This is the way the quarter ends – with a central bank scare.
Central bankers are stodgy. They speak carefully. For many, reading the words ‘Federal Reserve’ is enough to cause boredom to set in and web surfing to ensue.
Last week, though, the European Central Bank and Bank of England cracked the ‘open secret’ (i.e., central banks will provide less stimulus and increase rates at some point), and investors did not like what they heard.
Central bankers were quick to say they didn’t necessarily mean what people had heard, but the rumor of less accommodative monetary policy was already moving markets. Barron’s wrote:
“But make no mistake: Last week was a game changer. Federal Reserve Chair Janet Yellen fretted about the high level of asset prices, the Bank of England’s Mark Carney hinted at a rate hike, and Mario Draghi suggested the European Central Bank could be nearing the end of its bond buying…The market didn’t take it sitting down. Long-term Treasury yields surged, resulting in a wider spread off of short-term bond yields.”
A wider spread between short- and long-term Treasuries could be good news. The Federal Reserve Bank of Cleveland explained:
“The slope of the yield curve – the difference between the yields on short- and long-term maturity bonds – has achieved some notoriety as a simple forecaster of economic growth. The rule of thumb is that an inverted yield curve (short rates above long rates) indicates a recession in about a year, and yield curve inversions have preceded each of the last seven recessions…”
Central bankers comments affected U.S. stock markets, too. The technology sector lost its allure, while the possibility of rising interest rates made the financials sector more attractive. It didn’t hurt that all major institutions passed the Fed’s stress tests for the first time. That could translate into share buybacks and higher dividends, reported Financial Times.
There were some notable statistics during the second quarter of 2017. For instance:
Investors were preternaturally calm
Throughout second quarter, investors have been confident the Standard & Poor’s 500 Index would offer a smooth ride. The CBOE Volatility Index (VIX), a.k.a. the fear gauge, has only closed below 10 sixteen times; seven occurred during the second quarter of 2017.
Consumer sentiment was quite positive
Consumers were feeling highly optimistic throughout the quarter. In June, the University of Michigan Consumer Sentiment Survey reported, “Although consumer confidence slipped to its lowest level since Trump was elected, the overall level still remains quite favorable. The average level of the Sentiment Index during the first half of 2017 was 96.8, the best half-year average since the second half of 2000…”
Investor sentiment shifted into neutral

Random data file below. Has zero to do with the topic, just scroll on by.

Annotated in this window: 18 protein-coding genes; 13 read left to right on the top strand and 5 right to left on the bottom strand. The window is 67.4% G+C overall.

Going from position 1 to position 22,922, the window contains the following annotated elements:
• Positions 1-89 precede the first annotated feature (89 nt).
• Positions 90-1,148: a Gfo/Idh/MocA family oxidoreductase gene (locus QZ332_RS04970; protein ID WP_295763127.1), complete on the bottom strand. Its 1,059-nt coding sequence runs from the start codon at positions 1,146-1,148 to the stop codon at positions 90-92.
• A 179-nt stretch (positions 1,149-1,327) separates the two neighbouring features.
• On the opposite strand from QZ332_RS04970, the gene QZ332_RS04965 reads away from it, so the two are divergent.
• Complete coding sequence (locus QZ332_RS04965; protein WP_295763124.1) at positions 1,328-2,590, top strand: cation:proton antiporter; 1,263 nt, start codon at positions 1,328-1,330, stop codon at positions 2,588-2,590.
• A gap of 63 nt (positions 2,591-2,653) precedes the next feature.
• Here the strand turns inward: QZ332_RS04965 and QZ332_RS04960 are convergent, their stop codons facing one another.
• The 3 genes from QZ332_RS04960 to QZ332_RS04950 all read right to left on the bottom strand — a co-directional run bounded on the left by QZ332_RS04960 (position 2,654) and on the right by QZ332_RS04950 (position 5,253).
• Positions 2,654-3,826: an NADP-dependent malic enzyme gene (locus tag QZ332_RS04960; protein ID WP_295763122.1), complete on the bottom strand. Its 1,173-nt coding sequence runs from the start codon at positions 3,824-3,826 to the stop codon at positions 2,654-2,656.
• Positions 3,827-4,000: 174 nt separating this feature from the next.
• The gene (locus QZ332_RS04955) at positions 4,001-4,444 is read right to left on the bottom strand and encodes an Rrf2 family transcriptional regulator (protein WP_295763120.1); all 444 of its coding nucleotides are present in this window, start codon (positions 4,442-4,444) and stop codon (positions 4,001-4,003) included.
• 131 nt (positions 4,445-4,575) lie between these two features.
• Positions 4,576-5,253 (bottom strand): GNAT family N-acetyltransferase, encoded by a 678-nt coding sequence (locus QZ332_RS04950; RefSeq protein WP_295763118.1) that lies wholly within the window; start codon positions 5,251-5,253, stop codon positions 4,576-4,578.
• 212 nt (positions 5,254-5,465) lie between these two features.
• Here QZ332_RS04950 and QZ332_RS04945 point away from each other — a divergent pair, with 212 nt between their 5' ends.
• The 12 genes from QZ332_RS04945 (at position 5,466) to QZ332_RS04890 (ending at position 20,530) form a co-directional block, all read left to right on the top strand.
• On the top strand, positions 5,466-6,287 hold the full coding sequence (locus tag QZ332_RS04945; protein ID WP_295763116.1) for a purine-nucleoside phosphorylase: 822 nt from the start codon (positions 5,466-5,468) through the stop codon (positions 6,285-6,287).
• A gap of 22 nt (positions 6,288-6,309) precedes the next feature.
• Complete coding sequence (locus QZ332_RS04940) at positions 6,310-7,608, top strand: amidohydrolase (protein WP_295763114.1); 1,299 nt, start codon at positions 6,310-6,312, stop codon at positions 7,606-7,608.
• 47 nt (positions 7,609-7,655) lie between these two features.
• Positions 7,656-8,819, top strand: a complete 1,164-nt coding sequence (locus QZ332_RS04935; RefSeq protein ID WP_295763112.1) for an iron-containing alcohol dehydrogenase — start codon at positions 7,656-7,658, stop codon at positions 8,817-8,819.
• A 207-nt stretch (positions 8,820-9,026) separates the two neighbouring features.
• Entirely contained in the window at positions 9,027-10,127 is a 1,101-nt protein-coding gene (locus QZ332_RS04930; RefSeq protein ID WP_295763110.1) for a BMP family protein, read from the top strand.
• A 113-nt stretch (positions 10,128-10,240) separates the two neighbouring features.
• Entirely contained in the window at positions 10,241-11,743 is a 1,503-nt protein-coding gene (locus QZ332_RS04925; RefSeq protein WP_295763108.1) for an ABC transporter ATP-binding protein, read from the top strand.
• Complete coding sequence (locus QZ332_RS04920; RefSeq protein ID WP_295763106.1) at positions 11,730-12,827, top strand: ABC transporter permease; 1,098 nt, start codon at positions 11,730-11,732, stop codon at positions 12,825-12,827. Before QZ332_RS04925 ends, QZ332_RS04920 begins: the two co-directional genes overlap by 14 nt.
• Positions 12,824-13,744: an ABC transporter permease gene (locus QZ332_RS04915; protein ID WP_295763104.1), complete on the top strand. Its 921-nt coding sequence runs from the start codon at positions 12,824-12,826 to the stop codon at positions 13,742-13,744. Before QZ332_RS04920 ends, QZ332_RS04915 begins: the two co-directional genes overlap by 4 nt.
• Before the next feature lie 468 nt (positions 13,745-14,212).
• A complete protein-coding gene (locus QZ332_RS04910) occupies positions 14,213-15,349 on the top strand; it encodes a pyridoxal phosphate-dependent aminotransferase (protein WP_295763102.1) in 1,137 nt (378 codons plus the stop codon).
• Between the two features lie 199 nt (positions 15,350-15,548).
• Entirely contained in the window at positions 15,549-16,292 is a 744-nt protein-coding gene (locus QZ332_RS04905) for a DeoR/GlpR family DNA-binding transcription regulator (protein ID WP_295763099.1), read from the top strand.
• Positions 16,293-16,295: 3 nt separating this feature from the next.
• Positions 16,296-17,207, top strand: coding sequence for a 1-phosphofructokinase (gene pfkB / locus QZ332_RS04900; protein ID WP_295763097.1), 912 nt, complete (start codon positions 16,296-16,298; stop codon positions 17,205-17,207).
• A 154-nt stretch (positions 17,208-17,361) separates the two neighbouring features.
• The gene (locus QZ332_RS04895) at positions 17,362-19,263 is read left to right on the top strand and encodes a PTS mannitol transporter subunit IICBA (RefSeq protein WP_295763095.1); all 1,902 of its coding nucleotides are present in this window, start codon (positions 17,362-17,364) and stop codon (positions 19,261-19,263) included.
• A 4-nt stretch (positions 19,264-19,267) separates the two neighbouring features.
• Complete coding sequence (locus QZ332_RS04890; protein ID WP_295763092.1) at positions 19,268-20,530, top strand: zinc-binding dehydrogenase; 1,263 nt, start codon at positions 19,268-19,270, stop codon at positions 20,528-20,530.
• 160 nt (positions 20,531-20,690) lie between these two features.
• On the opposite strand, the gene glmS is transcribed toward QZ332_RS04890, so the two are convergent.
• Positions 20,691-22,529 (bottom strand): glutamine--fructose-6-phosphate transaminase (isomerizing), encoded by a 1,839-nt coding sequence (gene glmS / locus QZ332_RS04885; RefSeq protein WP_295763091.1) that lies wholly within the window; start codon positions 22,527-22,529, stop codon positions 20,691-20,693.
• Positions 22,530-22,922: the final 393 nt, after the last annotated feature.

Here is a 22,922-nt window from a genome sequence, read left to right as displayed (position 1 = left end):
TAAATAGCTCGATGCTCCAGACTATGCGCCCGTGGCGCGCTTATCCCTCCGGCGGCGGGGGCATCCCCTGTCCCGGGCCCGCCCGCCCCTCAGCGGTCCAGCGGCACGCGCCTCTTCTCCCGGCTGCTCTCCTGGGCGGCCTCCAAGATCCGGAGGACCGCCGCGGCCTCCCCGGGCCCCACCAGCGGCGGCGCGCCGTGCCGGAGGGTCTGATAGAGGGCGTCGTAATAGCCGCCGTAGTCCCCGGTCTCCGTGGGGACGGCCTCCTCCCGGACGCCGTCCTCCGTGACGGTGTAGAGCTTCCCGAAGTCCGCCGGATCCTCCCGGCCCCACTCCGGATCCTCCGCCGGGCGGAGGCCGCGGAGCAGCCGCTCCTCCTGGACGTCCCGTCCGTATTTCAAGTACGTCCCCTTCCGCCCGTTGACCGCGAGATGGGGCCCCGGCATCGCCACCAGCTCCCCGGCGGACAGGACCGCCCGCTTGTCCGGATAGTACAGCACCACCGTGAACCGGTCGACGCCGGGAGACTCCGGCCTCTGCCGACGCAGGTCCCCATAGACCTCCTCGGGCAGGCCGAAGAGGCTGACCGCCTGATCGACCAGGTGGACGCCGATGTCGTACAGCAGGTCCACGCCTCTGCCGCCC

Last week, the number of investors who were neutral (rather than bullish or bearish) about markets hit its highest level in a year. The AAII Blog reported:
“This year’s record highs for the S&P 500 and the NASDAQ have encouraged some individual investors, but the Trump administration’s ability (or lack thereof) to move forward on economic and tax policy remains on the forefront of many others’ minds. Also playing a role in influencing sentiment are earnings, valuations, concerns about the possibility of a pullback in stock prices, and interest rates/monetary policy.”
The U.S. economy appears to be growing, albeit slowly. Last week, the Federal Reserve Bank of Atlanta forecast real GDP (Gross Domestic Product) growth during the second quarter of 2017 at 2.7 percent.
You say potato, I say potato. A persistent debate among the geek set is how to pronounce the abbreviation for Graphics Interchange Format (GIF). You know, GIFs, the animated images you see online. Graphics starts with a hard ‘g’ sound, but pronunciation conventions suggest that ‘g’ makes a soft sound before the vowel ‘i.’ The Economist wrote:
“Some questions will be pondered for all eternity. What is the meaning of life? Where do you go when you die? And, even more puzzlingly, what is the right way to pronounce “GIF?”…Debates over whether it begins with a hard “g,” as in “gift,” or a soft one, as in “giraffe,” can make discussions about religion or politics look civil by comparison. Well aware of the risk that taking a side could lead to protests, boycotts, or worse, the Oxford English Dictionary and Merriam-Webster have maintained strict neutrality. They proclaim that both pronunciations are acceptable, betraying nary a hint of favoritism.”
It’s interesting that dictionaries, those arbiters of correct spelling and pronunciation, would stake out neutral ground. After all, in the early days of the United States correct spelling was open to interpretation. In the American Constitution, the word ‘choose’ is spelled ‘chuse’ and ‘Pennsylvania’ was spelled ‘Pensylvania’ (the Liberty Bell inscription has one ‘n,’ as well). Also, ‘defense’ was spelled ‘defence.’
The first American dictionary wasn’t published until 1806. Its author, Noah Webster, decided many spelling conventions were artificial, so he imposed the standards he preferred, changing ‘musick’ to ‘music,’ ‘centre’ to ‘center,’ and ‘women to wimmen.’ Not all of his changes were accepted.
This year, in an effort to resolve the GIF issue once and for all, a forum for computer programmers surveyed 50,000 users in 200 countries. Sixty-five percent believed a hard ‘g’ pronunciation was correct, while 26 percent believed the soft ‘g’ was right.